The day Gu Zewei was born, we got the first notice. We had a month to choose a child to give away. "I will come to take her when you have decided," the official who delivered the notice said. She said "when you have decided," but her words implied that she was sure we would choose the girl, not the boy, to give away.
Zewei's name, which means "Rare Treasure," caused a great deal of confusion in the adoption department, because it is usually a boy's name. No one thought of girls as rare treasures.
After the official left, Zemin took Zewei's hand and looked at her with a mixture of envy and love, as I watched them and thought. The only other choice besides giving one of the children up was leaving the country. However, after how much we were fined for having Zewei, we would have no money left.
During the next two weeks, my husband and I cared for the baby and looked for solutions constantly. We hardly ever spoke, except to ask each other to hold Zewei or change the blankets on her bed. So far, she had been much more quiet than Zemin when he was her age, and the house's silence, combined with her simple, calm stare, hurt me more than any cacophony or uproar.
At the end of the second week, there was a loud knock on the door. It was the official again.
"If I were you," she said, "I would just give her up now. There is no point in getting more attached to her."
"How do you know that we will choose to give her? Do you just assume we will give the girl?" I asked.
"The boy is your first and he is a boy."
"I did not say I wanted to give him either."
"Just make a decision," said the official, and slammed the door.
I needed to get out. The stillness in the house clashed too strongly with the inner tempest and indecision in my mind. I went out on the clattering, crowded Shanghai street—so crowded. I blamed the crowd for the indecision. If it hadn't been for overpopulation, the government wouldn't have had to make the one-child law.
What became of the children who were given away? Most went to other countries, so Zewei or Zemin would leave China even if we did give one away, except separated from the family. And the rest of us would still be here. We did not know if it would be better somewhere else, but at least most other countries didn't have the one-child law. However, there still was the money problem.
As I dodged rickshaws and bicycles, and the shouts of fruit- and umbrella-sellers rang in my ears, I wondered, even if we had enough money, would we be able to leave these familiar sights and sounds we had grown up with?
When I returned to the house, my husband greeted me at the door.
"The baby has been hungry," he said.
"I'll go back to her now."
He nodded again.
I broke out, "We have hardly spoken for two weeks, and now the official came again, telling us we just have two weeks left and now you won't speak at all. You always just let things happen."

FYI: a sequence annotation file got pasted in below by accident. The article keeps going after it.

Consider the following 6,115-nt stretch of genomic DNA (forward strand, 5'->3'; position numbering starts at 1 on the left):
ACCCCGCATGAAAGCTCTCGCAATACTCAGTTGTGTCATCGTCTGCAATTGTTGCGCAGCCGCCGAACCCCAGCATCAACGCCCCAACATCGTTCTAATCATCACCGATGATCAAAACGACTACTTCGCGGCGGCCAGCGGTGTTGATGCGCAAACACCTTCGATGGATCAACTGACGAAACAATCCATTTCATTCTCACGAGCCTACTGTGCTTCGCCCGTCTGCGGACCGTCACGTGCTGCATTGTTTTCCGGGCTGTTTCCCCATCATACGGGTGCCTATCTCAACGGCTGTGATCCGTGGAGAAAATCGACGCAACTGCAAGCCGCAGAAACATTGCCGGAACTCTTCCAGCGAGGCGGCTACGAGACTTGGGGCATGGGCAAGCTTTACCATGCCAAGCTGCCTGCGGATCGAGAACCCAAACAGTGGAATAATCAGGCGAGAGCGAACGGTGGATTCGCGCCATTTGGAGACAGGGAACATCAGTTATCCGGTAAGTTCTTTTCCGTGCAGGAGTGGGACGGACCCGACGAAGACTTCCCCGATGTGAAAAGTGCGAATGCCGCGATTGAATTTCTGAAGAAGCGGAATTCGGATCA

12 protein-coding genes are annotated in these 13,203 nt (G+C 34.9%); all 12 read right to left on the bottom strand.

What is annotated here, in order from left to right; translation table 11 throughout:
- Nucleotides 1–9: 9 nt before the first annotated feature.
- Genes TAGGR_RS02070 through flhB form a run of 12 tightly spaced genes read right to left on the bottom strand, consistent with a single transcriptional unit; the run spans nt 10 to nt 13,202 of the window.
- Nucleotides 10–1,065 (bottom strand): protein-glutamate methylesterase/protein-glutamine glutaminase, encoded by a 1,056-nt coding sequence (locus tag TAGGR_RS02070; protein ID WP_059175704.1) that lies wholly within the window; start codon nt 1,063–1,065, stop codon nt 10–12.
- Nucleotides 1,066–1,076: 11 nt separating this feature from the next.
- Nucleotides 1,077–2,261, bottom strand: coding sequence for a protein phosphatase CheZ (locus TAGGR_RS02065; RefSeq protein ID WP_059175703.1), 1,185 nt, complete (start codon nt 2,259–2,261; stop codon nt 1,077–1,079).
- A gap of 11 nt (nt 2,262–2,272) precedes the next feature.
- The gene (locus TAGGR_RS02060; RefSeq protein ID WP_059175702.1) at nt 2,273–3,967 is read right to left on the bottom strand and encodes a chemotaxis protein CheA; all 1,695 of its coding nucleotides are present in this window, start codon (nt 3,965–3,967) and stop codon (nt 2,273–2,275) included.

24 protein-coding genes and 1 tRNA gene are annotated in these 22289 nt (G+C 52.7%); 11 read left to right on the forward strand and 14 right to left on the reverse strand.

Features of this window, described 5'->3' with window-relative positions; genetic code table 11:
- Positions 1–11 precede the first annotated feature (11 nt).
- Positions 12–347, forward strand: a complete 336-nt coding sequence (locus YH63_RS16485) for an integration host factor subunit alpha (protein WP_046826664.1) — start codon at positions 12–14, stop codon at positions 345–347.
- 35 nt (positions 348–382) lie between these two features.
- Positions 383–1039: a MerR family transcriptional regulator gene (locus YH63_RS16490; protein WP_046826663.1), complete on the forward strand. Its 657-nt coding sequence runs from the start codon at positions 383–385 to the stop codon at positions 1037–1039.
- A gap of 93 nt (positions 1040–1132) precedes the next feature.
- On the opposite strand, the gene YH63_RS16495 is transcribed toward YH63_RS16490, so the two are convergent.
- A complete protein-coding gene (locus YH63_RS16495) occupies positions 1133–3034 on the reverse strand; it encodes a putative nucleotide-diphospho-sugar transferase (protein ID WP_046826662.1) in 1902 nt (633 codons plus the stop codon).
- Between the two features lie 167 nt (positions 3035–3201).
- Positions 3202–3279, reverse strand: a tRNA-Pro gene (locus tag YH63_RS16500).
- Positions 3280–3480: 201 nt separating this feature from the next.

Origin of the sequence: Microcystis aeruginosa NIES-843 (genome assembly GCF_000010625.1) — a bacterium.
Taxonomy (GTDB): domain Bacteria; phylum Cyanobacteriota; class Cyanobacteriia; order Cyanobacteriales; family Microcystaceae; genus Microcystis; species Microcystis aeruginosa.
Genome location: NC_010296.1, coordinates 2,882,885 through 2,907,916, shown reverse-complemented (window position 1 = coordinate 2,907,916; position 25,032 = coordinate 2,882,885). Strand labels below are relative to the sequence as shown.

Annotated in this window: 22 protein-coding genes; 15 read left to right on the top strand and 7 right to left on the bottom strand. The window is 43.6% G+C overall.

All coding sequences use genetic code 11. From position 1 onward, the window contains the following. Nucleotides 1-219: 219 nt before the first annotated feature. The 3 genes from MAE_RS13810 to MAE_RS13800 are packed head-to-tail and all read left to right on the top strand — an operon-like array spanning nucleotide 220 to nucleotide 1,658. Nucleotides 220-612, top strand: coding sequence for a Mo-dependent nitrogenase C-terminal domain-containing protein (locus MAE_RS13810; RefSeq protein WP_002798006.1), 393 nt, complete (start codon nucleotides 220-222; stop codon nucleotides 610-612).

"The baby is hungry."
I stomped off to Zewei's bed, then remembered to tiptoe, for fear of waking her. The official came at the third week again, and we were still undecided. In the meantime, Zewei learned how to work both hands and kick her feet, discovering a world which might not end up being hers.
During the fourth week, I was so tired I fell asleep as soon as I lay down in bed. One night I had a dream in which I was gazing out across the sea to the other side, which was almost hidden in mist, causing its shape and outline to be unclear. Zemin and Zewei crawled toward it, making hardly any progress, and occasionally being tossed back by the high, dagger-like waves. I found myself hoping they would make it and wanting to go myself. Then a tidal wave came and washed me toward them . . .
That morning was exactly a month from Zewei's birthday. We would have to choose soon. I got up and started to make breakfast. Shortly after, my husband got up. I gave him a futile, inquisitive glance. He shrugged.
We sat through the day, waiting. At five o'clock sharp, the official came for the last time. She was in a bad mood when we opened the door for her. She didn't come in.
"Why don't you have her ready?" she asked.
"We haven't decided."
"You have to. All the other families give them right when they're born. This is ridiculous."
I sat down on the porch steps and didn't say anything.
My husband said, "They're more yours than mine, really. You decide."
Just like him to lay the decision on someone else. I sat there for a long time, almost peaceful, lost in the importance of the moment. I should be crying, I thought. I should protest. But I felt outside my body, my tumultuous mind floating far above. And then in an equally external voice, I spoke. "We're going to leave the country. I don't care where we go, or how much it costs, if they don't have the one-child law. We're going to leave China."
* * *
After many delays and uncertainties, Zewei, Zemin, my husband and I stood on the deck of a ship taking us to another continent. Between us, we only had a few yuans. The horizon was cloudy, but I looked that way eagerly. Then I looked back at my children's faces.